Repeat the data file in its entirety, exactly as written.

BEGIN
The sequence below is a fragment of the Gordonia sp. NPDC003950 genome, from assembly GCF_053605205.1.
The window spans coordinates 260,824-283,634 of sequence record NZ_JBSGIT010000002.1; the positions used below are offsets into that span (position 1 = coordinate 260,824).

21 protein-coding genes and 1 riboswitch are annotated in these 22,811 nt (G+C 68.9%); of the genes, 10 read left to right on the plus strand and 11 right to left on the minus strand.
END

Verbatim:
The sequence below is a fragment of the Gordonia sp. NPDC003950 genome, from assembly GCF_053605205.1.
The window spans coordinates 260,824-283,634 of sequence record NZ_JBSGIT010000002.1; the positions used below are offsets into that span (position 1 = coordinate 260,824).

21 protein-coding genes and 1 riboswitch are annotated in these 22,811 nt (G+C 68.9%); of the genes, 10 read left to right on the plus strand and 11 right to left on the minus strand.